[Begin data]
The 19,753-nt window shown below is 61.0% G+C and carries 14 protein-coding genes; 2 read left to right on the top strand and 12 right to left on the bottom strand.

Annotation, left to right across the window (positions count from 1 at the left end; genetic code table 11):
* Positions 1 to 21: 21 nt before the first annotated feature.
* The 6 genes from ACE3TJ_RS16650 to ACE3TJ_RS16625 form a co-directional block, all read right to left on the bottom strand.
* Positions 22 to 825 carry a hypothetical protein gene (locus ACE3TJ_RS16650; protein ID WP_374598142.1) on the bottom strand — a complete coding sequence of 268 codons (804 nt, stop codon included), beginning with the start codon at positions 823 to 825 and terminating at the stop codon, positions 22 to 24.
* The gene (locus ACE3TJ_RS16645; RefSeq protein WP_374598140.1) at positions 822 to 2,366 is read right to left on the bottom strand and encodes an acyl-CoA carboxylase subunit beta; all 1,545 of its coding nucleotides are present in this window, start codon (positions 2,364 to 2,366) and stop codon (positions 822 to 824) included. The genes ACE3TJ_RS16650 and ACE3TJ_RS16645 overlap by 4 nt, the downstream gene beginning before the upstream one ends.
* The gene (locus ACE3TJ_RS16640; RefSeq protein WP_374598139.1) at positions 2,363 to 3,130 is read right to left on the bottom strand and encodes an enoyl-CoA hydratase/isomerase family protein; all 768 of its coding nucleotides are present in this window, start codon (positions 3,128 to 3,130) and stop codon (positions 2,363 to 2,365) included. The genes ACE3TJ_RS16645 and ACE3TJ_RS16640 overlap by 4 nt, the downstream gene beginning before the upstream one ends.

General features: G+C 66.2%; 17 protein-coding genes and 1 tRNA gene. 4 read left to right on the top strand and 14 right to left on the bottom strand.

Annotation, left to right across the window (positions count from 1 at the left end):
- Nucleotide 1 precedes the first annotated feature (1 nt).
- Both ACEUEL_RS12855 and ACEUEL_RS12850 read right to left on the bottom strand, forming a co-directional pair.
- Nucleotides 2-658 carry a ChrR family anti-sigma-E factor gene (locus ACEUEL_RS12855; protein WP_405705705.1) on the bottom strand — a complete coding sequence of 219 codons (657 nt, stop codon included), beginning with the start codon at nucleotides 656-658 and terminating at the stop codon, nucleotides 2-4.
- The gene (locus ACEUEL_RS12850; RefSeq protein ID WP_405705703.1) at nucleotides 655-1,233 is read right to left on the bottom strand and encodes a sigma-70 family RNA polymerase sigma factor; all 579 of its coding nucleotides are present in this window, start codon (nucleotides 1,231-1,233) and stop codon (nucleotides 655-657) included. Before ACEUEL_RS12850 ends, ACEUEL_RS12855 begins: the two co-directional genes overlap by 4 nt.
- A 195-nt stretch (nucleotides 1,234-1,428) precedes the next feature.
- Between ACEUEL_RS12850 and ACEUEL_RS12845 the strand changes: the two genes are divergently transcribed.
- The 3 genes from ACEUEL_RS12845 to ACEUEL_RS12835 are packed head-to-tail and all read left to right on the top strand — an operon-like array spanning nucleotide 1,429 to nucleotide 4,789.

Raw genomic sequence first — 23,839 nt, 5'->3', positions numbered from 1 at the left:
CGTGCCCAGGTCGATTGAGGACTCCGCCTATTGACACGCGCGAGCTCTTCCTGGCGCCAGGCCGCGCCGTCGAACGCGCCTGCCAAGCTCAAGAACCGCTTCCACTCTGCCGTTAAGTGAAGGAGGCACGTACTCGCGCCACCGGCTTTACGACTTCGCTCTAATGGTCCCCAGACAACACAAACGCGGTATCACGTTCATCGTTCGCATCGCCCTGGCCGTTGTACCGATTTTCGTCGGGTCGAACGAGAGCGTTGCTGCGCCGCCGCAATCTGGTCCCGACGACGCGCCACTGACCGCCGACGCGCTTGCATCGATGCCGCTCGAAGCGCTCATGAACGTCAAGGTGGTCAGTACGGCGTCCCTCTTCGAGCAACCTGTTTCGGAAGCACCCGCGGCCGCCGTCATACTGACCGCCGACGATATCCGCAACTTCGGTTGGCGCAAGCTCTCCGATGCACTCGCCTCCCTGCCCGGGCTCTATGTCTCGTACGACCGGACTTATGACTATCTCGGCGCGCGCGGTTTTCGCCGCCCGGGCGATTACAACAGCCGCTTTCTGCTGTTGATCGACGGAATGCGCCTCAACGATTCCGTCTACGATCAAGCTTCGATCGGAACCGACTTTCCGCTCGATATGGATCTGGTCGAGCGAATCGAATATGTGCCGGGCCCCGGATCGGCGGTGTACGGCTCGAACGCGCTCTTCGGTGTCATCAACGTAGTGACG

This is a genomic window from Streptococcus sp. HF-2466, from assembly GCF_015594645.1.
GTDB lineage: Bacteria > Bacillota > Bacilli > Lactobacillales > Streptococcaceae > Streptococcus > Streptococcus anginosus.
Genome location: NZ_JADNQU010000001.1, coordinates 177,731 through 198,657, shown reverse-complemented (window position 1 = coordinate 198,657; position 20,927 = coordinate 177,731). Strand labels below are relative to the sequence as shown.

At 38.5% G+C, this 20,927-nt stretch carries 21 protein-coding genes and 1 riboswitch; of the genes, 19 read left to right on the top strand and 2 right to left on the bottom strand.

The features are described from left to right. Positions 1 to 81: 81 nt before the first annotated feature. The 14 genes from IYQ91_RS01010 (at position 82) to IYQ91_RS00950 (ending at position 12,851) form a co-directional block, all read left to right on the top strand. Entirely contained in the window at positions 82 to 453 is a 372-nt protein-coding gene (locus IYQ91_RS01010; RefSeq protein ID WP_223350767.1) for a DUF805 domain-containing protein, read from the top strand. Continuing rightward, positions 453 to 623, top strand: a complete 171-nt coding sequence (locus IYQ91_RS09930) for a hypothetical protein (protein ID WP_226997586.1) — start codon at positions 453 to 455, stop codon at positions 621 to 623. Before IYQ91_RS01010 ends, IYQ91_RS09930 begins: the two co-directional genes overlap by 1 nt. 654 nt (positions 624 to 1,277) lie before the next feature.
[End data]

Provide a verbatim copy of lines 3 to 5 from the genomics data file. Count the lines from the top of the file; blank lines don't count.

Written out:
* Positions 1 to 21: 21 nt before the first annotated feature.
* The 6 genes from ACE3TJ_RS16650 to ACE3TJ_RS16625 form a co-directional block, all read right to left on the bottom strand.
* Positions 22 to 825 carry a hypothetical protein gene (locus ACE3TJ_RS16650; protein ID WP_374598142.1) on the bottom strand — a complete coding sequence of 268 codons (804 nt, stop codon included), beginning with the start codon at positions 823 to 825 and terminating at the stop codon, positions 22 to 24.